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The Rape of Europa (Titian)

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The Rape of Europa
Yearca. 1560–1562
MediumOil on canvas
Dimensions178 cm × 205 cm (70 in × 81 in)
LocationIsabella Stewart Gardner Museum, Boston

The Rape of Europa is a painting by the Venetian artist Titian, painted ca. 1560–1562. It is in the permanent collection of the Isabella Stewart Gardner Museum of Boston, Massachusetts. The oil-on-canvas painting measures 178 by 205 centimetres (70 in × 81 in).[1]


The title of the painting refers to the mythological story of the abduction of Europa by Zeus (Jupiter to the Romans).[1] In the myth, the god assumed the form of a bull and enticed Europa to climb onto his back. Once there, the bull rode into the sea and carried her to Crete, where he revealed his real identity. Europa became the first Queen of Crete, and had three children with Zeus. When Zeus finally departed Crete, he gifted her three parting gifts, a necklace, a javelin, and a bronze guard.

Titian is unequivocal about the fact that this is a scene of rape (abduction): Europa is sprawled helplessly on her back, her clothes in disarray.[2] Furthermore, the position of legs indicates that she is kicking and fighting and attempting to free herself from Zeus. The painting depicts Europa on the back of the bull, just off the shore of her homeland. Her attendants in the background are wearing the same pink garment that Europa has in her hands.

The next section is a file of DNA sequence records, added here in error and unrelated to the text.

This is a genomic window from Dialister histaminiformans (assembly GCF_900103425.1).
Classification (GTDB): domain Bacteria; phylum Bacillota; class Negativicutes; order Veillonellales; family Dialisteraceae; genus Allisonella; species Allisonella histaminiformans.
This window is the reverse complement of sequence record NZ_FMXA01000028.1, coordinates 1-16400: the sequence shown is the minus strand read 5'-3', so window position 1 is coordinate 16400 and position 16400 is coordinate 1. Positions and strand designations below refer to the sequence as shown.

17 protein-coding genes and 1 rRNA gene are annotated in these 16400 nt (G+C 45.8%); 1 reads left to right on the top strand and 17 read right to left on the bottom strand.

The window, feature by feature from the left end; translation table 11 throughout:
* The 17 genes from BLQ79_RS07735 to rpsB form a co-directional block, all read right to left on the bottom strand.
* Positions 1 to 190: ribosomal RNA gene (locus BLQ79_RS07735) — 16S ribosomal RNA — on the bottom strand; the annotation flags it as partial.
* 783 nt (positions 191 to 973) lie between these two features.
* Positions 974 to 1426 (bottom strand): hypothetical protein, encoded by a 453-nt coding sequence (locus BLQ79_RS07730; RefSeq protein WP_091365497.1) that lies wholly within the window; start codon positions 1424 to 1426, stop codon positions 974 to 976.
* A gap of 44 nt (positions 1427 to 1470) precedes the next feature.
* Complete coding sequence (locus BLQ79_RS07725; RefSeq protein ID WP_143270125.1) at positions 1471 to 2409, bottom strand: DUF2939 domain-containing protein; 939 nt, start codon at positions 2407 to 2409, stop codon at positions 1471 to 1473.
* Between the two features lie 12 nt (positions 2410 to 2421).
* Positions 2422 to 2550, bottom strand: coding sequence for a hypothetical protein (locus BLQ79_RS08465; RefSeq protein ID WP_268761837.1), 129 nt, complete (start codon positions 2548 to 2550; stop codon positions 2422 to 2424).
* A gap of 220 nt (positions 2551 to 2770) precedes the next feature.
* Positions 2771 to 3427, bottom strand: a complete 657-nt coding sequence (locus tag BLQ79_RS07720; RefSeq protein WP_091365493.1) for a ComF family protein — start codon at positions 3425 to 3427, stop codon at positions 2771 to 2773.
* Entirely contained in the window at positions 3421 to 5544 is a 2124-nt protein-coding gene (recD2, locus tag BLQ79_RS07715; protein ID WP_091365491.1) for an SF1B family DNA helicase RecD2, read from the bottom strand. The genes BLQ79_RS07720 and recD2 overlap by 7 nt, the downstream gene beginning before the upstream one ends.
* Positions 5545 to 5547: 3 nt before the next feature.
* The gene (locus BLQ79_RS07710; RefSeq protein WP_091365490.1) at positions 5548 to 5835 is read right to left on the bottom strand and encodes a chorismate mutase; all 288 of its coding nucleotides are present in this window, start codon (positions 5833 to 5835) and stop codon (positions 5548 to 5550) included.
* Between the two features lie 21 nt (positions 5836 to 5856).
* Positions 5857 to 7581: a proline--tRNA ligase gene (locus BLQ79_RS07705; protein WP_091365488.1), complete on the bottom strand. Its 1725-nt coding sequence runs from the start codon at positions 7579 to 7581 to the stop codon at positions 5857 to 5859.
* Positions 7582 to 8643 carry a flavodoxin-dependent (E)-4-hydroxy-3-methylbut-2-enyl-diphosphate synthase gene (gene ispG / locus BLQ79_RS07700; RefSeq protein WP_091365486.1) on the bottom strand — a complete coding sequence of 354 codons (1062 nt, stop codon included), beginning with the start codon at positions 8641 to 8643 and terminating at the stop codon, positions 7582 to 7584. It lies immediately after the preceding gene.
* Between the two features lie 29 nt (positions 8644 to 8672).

Although the source of Titian's inspiration is thought to have been based on the scene from Book II in Ovid's Metamorphoses, a more direct influence might be a description of a painting of the rape of Europa found in Achilles Tatius's novel, Leucippe and Clitophon. Achilles Tatius's novel was translated into Italian and printed in 1546 in Venice, only a few years before Titian was thought to have painted The Rape of Europa.[3] Achilles Tatius's description of the dolphins, Europa's scarf, a Cupid, Europa's covering, and "her position on the back of the bull—not with a leg on each side but with her feet on the bull's right side and her left hand on his horn" is echoed in Titian's portrayal of the same scene.[4] Ovid's translation, notes the color of the bull and the position of her body, on the bull. "His color is like snow[5] and "Muscles bulge around his neck". This is similar to the physical details Titian shows.

Scholarly Interpretation[edit]

Although the act of sexual violence is not depicted in the painting, it is implied through Europa's open-legged posture and her expression of fear as she is dragged off by Zeus.[6] Her danger is also implied by her waving a red silk scarf and by the sea monster in the foreground of the painting.[7] In other parts of the painting, two putti in the sky chase after Europa, and one rides on a dolphin in the sea.[7]

Yael Even has theorized that Titian could have created this painting not due to any particular attachment to the subject, but in order to assert his abilities as a painter.[8]